Monday, 14 December 2015

Exploring further afield

The view from Villefranche across to St Jean-Cap Ferrat.
For this post, I am travelling outside Var - just a short trip from Les Arcs-sur-Argens, as my computer is undergoing repairs and it has taken all my recent photos with it.
Rue Obscrue,Villefranche.

Take a train from the Les Arcs-Draguignan station and you will travel through Cannes and Nice to Villefranche-sur-Mer.

I had always wanted to go to Villefranche for three reasons.

1. My cousin stayed there for an extended period and waxed lyrical about it.

2. Then a writer friend opened the first chapter of her book with the protagonist walking through a street called Rue Obscure. The way she described the street and its history - and of course the story she was writing - drew me in so not only did I want to visit Villefranche, but I wanted to walk the Rue Obscure.

View from the Villa Ephrussi
3. I read The Hare with the Amber Eyes by Edmund de Waal, and became fascinated by the story of the Ephrussi family.

One of the family members, Beatrice Ephrussi de Rothschild, put together a fascinating house, now known as the Villa Ephrussi, surrounded by four acres of gardens.

It is located on the summit of St Jean-Cap Ferrat, the peninsula that can be seen along the eastern edge of the Villefranche bay.

The train from Les Arcs takes around 80 minutes to reach Villefranche-sur-Mer, and you can walk into the town from the station.

The French-style gardens that lead from the villa.
We found Rue Obscure by accident and it is every bit as mysterious as my friend described.

There was a market in town and we enjoyed lunch in the gardens above the port.

Then we walked around the semi-circle of blue Mediterranean to Cap Ferrat.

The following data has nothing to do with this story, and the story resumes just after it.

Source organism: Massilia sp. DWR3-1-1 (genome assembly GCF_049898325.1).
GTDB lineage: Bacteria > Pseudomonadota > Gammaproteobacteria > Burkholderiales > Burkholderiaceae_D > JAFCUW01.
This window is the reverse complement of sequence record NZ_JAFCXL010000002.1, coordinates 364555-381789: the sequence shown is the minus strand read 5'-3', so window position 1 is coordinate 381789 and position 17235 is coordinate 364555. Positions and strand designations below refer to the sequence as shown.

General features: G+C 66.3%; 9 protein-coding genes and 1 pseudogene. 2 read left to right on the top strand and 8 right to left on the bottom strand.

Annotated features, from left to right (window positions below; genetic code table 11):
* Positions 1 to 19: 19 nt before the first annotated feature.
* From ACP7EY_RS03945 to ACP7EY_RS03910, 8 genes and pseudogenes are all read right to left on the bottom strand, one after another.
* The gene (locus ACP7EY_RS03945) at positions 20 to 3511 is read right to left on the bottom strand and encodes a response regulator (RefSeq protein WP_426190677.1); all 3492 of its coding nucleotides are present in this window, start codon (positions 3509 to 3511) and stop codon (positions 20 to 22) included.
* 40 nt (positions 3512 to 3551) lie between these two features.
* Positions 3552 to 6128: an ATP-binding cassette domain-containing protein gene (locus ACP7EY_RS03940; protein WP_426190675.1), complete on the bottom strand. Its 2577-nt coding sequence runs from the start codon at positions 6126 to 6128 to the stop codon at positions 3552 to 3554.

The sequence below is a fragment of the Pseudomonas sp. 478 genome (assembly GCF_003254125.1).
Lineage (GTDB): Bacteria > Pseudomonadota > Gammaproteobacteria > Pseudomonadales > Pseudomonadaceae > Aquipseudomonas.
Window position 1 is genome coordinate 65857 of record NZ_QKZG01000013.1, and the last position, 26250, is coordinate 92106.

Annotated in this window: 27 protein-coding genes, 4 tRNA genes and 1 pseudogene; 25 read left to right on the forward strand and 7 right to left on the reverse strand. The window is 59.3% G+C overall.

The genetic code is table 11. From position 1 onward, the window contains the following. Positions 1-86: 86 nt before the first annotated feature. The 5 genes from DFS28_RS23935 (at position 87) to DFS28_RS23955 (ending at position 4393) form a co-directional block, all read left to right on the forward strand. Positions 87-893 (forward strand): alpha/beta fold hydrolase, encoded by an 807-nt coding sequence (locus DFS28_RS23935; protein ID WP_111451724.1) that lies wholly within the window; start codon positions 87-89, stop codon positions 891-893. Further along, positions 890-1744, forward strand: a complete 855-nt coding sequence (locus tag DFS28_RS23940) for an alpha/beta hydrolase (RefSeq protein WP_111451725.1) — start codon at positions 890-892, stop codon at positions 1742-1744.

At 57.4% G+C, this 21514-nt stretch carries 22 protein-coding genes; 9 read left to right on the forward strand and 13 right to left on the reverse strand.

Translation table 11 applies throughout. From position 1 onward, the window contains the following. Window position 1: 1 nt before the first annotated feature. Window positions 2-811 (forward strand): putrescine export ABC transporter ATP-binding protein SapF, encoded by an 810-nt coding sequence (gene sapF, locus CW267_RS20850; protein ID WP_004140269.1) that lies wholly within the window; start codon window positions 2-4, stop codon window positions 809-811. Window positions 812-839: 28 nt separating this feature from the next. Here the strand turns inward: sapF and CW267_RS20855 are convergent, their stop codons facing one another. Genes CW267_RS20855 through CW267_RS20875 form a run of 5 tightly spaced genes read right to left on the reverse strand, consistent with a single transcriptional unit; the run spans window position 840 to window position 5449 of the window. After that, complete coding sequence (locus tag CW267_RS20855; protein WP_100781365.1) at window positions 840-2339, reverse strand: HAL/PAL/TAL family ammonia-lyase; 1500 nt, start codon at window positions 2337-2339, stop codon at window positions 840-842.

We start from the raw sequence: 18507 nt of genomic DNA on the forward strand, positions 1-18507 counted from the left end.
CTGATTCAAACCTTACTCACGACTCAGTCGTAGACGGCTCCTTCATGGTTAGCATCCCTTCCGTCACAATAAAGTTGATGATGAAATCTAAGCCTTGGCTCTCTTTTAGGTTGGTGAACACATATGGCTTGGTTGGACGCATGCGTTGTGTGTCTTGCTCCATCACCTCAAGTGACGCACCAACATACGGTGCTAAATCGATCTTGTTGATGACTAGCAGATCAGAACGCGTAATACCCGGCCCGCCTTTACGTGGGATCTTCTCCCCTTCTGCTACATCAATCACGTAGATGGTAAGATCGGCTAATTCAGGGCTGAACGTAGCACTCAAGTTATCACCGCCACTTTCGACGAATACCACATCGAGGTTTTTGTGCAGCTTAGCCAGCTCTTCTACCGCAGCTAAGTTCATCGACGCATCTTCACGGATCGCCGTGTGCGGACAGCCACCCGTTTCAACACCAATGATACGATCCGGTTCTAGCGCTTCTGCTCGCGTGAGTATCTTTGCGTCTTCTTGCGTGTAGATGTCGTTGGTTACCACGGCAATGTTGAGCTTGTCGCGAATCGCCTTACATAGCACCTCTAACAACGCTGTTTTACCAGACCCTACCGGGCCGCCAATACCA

We even passed the house Keith Richards rented in the early 70s when the Rolling Stones were in 'exile', before finding signs directing us to the Villa Ephrussi.

It is fascinating and I really recommend a visit if anyone is visiting the Cote d'Azur.

The galleried entrance of the Villa Ephrussi.
The nine separate gardens are laid out in discrete areas (French, Spanish, Florentine, Japanese, Provencal etc) and feature a wide variety of plants and many sculptures with steps that lead up to the 'temple of love' at the far end of the French garden.

The long water feature in front of the villa has fountains that erupt at various times of day.

Just walking through the fabulously over-decorated house is mind-boggling.

The clothes, the artefacts, the furniture, carpets from the Palace of Versailles, the inlaid mosaic floors, the arched mezzanine, the rooms - and of course, the views from the huge windows - along the coast towards Monaco and back across the bay to Villefranche.

There is a small and elegant café (Restaurant Ephrussi) where you can look across to Villefranche.

You can spend a whole day wandering the house and gardens at your leisure or take a guided tour.

I know I will certainly go back - both to the mansion (now owned by France's heritage council) and Villefranche-sur-Mer.

No comments:

Post a Comment